So what is it that is so heinous, so horrific, so God awful that the National Football League throw the war hammer of justice upon the soul of the unclean?
It’s a hat.
I mean, it’s a San Francisco Giants hat. That pretty much makes sense since Alex Smith is the quarterback of the SAN FRANCISCO Forty-Niners and all. And let’s not forget that Smith wore the hat last year when, you know, the Giants were not about to win the National League West title. But apparently it is now an issue, and the loving father and husband needs to re-up his NFL street cred by going to Centerfolds to make it rain, hire a gang of hookers for a session of unprotected group sex, and then murder one of them with his best friends to create a prolonged court case that might smear the entire sport.
And do it all without the Giants cap. Dammit.
Thursday, September 13, 2012
Yeah, yeah. A fire will rise. Whatever. This really was not the Batman finale I was looking for.
If you haven’t seen The Dark Knight Rises yet then you are probably a loser anyway, so spoilers. Ok, maybe I’m just a little irritated that Christopher Nolan’s send-off Batman is just a bit weak. Maybe I’m irritated that the characters (with the exception of Catwoman) started acting in ways that totally contradict the comic book. I mean, Alfred walks out on Master Wayne? Then again, maybe I’m just irritated that the movie was sort of boring. I wonder what could have made this film a little better…..
The story of Dark Night Rises has to do with a big guy named Bane who successfully takes over Gotham by blowing up stuff, breaking the Batman, and then waiting months down the road to blow the whole city up using a nuclear weapon. Batman comes back from healing, slaps down Bane, and blows up the nuke over the water while secretly disappearing from his job as caped crusader with the uber-hot Selina Kyle.
The problem with the movie is that it takes liberty with storylines that become unrealistic and a villain that is waxes eloquent about all kinds of things until the end of the movie, where his spine goes squid-like and he just about sobs like a little baby. And while the breaking of the Bat is actually somewhat similar to the Knightfall storyline from the comic books, the healing process is something out of Star Trek V script that is only missing some God-like entity to whisk Bruce Wayne out of his pit prison.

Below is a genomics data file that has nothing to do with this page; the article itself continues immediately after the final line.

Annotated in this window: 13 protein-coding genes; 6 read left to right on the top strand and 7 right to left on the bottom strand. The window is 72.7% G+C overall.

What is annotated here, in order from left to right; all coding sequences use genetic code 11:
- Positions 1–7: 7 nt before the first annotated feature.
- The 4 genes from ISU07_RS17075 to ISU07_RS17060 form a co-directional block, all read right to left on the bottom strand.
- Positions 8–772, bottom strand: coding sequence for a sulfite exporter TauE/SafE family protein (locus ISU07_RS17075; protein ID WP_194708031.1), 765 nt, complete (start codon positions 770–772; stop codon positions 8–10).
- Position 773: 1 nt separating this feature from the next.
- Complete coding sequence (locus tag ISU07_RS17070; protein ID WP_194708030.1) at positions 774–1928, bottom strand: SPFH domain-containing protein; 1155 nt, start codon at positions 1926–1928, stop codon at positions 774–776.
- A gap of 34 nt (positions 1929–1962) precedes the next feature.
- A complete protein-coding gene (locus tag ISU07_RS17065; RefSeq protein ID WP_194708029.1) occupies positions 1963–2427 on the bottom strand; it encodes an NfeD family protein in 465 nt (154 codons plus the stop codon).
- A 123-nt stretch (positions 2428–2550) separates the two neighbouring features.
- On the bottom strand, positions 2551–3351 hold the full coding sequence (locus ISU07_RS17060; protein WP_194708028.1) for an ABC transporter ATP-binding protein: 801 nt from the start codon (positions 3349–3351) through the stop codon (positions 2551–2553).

The lead-up to the breaking in Knightfall was so much better; as villains all take their shot at Batman over the course of a series until Bane waits for an exhausted Dark Knight and then breaks his vertebrae. The story of the healing was also done well, delving into various storylines that resulted in power struggles and bizarre encounters until Bane and the original Batman met again for another round. It was a well thought out, well scripted epic. This was a two hour movie that was less of a send off for Batman and more about putting scenes around this.
Any doubts that Anne Hathaway could pull off Catwoman were killed in the movie. No, she wasn’t quite Heath Ledger’s “Joker”. But I’m not kidding when I say that she kicked Michelle Pfeiffer out of the water easily and was much more true the nature of the comic book than almost any other character out of the Batman genre of movies. It also helped that she was really damn hot.
You should go to this movie if you are a fan of the Batman movies (it gives a bit of lame closure) or if you are a fan of Christopher Nolan movies. Be warned, this is probably Nolan’s weakest movie. It’s not bad but I’d say it is safe to call it weak.
Wednesday, September 12, 2012
I don’t take a strike lightly. In my opinion a strike is the absolute last-of-last resorts when it comes to labor/management negotiations. That is doubly important when you are dealing with essential public services, like teaching. If you protest or picket or walk off of the job you are a taking an incredible risk of alienating the pubic and doing more harm than good to your cause.